embodied Washington's opinion, and that he took this high ground at the outset, and strove from the beginning to inculcate upon his fellow-members the absolute need of bold and decisive action. The words savor of the orator who quoted them, but the noble and courageous sentiment which they express is thoroughly characteristic of the man to whom they were attributed.1

1 It is necessary to say a few words in regard to this quotation of Washington's words made by Morris, because both Mr. Bancroft (History of the Constitution, ii. 8) and Mr. John Fiske (The Critical Period of American History, p. 232) quote them as if they were absolutely and verbally anthentic. It is perfectly certain that from May 25th to September 17th Washington spoke but once; that is, he spoke but once in the convention after it became such by organization. This point is determined by Madison's statement (Notes, ii. 1600), that when Washington took the floor in behalf of Gorham's amendment, “it was the only occasion on which the president entered at all into the discussions of the convention.” (The italics are mine.) I have examined the manuscript at the state department, and these words are written in Madison's own hand in the body of the text and enclosed in brackets. Madison was the most accurate of men. His notes are only abstracts of what was said, but he was never absent from the convention, and there can be no question that if Washington had uttered the words attributed to him by Morris, a speech so important would have been given as fully as possible, and Madison would not have said distinctly that the Gorham amendment was the only occasion when the president entered into the discussions of the convention.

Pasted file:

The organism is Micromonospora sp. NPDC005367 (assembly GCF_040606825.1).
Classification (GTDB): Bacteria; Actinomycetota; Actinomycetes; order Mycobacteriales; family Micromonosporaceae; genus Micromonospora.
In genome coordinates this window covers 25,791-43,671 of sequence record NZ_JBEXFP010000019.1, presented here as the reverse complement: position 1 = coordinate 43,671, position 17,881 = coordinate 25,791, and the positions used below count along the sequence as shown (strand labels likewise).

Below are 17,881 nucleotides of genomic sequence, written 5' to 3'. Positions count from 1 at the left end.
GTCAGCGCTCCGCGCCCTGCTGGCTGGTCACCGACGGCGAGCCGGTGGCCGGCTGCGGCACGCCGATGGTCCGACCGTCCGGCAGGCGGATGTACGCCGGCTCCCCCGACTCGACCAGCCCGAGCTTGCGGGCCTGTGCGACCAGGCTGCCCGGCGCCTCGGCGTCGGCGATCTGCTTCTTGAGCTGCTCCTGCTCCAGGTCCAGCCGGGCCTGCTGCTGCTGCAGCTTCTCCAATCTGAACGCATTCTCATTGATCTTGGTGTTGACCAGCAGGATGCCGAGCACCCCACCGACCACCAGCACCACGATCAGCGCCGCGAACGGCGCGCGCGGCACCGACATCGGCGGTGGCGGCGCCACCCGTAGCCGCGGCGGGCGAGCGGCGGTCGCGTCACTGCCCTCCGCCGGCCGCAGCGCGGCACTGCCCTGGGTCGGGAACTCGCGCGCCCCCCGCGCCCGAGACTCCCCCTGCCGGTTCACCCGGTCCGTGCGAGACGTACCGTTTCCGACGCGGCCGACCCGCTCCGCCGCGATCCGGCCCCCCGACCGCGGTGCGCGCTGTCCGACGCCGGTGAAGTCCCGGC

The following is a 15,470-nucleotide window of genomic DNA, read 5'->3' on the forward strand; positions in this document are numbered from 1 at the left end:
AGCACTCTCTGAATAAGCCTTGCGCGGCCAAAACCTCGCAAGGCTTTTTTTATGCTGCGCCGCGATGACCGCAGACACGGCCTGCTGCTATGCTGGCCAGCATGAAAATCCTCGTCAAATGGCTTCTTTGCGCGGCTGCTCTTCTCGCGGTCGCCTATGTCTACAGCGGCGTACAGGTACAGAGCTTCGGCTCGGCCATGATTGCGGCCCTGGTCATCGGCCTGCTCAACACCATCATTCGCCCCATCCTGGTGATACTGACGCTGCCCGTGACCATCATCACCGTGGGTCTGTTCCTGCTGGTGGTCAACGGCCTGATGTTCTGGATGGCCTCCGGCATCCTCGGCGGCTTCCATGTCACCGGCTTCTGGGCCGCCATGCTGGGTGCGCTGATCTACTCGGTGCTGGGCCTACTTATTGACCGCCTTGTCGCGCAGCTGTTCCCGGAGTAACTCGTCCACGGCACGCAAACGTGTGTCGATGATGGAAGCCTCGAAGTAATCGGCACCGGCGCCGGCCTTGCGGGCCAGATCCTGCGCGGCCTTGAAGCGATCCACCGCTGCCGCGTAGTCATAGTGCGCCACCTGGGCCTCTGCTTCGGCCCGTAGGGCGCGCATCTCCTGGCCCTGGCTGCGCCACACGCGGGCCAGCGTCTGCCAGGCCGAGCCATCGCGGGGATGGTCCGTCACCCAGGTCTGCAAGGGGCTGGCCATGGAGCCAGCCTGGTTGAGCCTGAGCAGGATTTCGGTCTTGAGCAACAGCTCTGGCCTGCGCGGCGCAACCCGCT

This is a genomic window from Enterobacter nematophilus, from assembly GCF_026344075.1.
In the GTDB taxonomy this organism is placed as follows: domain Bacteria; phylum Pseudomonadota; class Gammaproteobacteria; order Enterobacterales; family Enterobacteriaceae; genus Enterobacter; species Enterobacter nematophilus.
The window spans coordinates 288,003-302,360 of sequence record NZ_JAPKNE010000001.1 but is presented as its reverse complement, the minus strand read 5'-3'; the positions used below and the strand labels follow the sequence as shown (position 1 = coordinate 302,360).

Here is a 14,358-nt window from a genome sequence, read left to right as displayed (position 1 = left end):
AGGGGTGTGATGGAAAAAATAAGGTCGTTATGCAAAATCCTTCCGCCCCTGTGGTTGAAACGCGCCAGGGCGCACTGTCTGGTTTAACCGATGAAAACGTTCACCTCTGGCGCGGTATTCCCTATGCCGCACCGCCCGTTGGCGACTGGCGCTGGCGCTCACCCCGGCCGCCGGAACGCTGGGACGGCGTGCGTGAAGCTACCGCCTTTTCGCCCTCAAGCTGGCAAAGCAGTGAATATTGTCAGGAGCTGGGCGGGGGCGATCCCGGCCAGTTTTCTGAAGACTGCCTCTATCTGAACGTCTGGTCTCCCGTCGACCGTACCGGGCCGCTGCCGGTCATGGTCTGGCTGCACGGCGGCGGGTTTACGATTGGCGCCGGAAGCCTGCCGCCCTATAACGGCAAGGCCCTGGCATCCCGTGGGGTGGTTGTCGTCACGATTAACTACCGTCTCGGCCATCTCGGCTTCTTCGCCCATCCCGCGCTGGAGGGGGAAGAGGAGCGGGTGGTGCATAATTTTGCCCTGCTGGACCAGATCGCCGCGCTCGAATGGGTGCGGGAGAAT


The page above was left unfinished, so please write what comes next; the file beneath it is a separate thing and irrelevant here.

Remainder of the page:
It is, therefore, certain that Washington said nothing in the convention except on the occasion of the Gorham amendment, and Mr. Bancroft rightly assigns the Morris quotation to some time during the week which elapsed between the date fixed for the assembling of the convention and that on which a quorum of States was obtained. The words given by Morris, if uttered at all, must have been spoken informally in the way of conversation

When a quorum was finally obtained, Washington was unanimously chosen to preside over the convention; and there he sat during the sessions of four months, silent, patient, except on a single before there was any convention strictly speaking, and of course before Washington was chosen president. Mr. Fiske, who devotes a page to these sentences from the eulogy, describes Washington as rising from his president's chair and addressing the convention with great solemnity. There is no authority whatever to show that he rose from the chair to address the other delegates, and if he used the words quoted by Morris, he was certainly not president of the convention when he did so. The latter blunder, however, is Morris's own, and in making it he contradicts himself. These are his words: “He is their president. It is a question previous to their first meeting what course shall be pursued." In other words, he was their president before they had met and chosen a president. This is a fair illustration of the loose and rhetorical character of the passage in which Washington's admonition is quoted. The entire paragraph, with its mixture of tenses arising from the use of the historical present which Morris's classical fancies led him to employ, is, in fact, purely rhetorical, and has only the authority due to performances of that character. It seems to me impossible, therefore, to fairly suppose that the words quoted by Morris were anything more than his own presentation of a sentiment which he, no doubt, heard Washington urge frequently and forcibly. Even in this limited acceptation his account is both interesting and valuable, as indicating Washington's opinion and the tone he took with his fellowmembers; but this, I think, is the utmost weight that can be attached to it. I have discussed the point thus minutely because two authorities so distinguished as Mr. Bancroft and Mr. Fiske have laid so much stress on the words given by Morris, and have seemed to me to accord to them a greater weight and a higher authenticity than the facts warrant. Morris's eulogy on Washington was delivered in New York, and may be found most readily in a little volume entitled Washingtoniana (p. 110), published at Lancaster in 1802.